Holiday Decoration Safety Considerations
‘Tis the season! This is the time of year when health care facilities most often decorate common areas and patient units. Making health care environments feel festive can be an important aspect of caring for patients and communities. However, facilities should place safety at the forefront of their decorating plans. At a minimum, health care facilities should:
- Evaluate all holiday decorations for fire safety.
- Use tools like newsletters, email, posters to remind staff and residents of facility decorations policies.
- Use a standardized checklist to ensure staff are evaluating holiday decorations for safety properly.
- Ensure all decorations are inspected and marked (e.g., place a tag on garland, wreaths) to simplify future inspections.
Organizations will want to remember that both The Joint Commission (TJC) and The Centers for Medicare and Medicaid Services (CMS) align with the NFPA’s Life Safety Code, which requires facilities to manage fire risks. DNV GL - HealthCare’s NIAHO standard PE.2 also aligns to the Life Safety Code and specifically expects hospitals to have a process in place for reviewing any decorations for fire safety.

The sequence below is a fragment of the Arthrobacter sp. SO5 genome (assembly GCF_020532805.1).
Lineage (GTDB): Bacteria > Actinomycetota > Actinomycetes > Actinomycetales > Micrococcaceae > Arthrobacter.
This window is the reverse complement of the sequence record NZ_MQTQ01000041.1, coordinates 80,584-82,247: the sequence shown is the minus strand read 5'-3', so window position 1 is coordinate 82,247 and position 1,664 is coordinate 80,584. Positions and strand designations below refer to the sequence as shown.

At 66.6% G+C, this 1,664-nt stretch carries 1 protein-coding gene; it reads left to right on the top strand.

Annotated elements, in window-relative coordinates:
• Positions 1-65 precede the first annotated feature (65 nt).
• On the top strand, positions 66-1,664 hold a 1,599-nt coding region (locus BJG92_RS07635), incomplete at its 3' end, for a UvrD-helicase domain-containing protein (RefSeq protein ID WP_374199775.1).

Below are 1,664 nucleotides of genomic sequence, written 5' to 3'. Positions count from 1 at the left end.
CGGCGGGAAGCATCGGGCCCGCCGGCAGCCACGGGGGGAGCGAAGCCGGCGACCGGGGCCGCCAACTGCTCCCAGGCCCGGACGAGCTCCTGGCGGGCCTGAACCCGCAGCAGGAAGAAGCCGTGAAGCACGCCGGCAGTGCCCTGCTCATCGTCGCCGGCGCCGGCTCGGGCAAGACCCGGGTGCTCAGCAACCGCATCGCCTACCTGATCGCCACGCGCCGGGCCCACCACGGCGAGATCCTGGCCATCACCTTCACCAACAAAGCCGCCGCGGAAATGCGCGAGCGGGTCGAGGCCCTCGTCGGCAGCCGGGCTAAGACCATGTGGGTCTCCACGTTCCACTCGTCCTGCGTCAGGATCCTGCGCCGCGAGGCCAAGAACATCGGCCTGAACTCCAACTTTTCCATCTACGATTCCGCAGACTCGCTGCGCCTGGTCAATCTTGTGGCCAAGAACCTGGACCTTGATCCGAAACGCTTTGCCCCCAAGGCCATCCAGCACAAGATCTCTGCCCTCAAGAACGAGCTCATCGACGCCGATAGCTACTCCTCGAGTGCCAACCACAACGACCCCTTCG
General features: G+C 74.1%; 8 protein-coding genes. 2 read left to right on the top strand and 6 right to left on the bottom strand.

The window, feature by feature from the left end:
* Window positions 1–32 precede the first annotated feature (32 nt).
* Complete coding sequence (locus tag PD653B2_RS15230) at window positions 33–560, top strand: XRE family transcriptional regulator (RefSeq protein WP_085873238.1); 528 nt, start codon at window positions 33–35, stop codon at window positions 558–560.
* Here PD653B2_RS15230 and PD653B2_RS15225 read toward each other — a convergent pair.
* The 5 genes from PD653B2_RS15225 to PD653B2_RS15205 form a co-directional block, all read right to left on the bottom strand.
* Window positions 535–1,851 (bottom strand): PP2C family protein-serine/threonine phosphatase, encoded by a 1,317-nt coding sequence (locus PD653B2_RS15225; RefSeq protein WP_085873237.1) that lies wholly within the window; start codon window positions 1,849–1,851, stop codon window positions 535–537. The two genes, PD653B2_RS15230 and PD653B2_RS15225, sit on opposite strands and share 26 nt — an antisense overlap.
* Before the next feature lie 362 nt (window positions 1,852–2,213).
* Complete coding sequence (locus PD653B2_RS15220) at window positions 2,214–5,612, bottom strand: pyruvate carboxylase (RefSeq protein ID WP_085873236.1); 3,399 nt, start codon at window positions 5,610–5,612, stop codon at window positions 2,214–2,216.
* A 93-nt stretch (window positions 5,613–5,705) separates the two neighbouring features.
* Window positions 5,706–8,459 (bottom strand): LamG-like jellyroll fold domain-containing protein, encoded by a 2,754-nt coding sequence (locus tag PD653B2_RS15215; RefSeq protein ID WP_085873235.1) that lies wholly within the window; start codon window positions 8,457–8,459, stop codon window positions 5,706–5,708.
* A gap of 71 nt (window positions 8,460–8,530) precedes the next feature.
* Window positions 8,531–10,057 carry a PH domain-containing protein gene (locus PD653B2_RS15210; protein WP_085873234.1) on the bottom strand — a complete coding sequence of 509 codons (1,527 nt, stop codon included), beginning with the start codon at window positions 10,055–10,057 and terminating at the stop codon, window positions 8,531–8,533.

When planning holiday décor, organizations should specifically pay attention to:
- Paper decorations, crepe paper, dried holiday wreaths, cardboard boxes wrapped like presents, metal and live Christmas trees, garland, and menorahs with open flames
- Patient/resident’s personal decorations
- Decorations hung from vents/fans/doorways (should not be allowed)
- Holiday lights (lights should have the UL label and extension cords should not be used)
Included with today's notice are example policies and procedure regarding the use of holiday decorations in health care facilities. Also included is an easy-to-use checklist that can be distributed to unit managers to simplify the evaluation and assessment of the safety of Holiday decorations.
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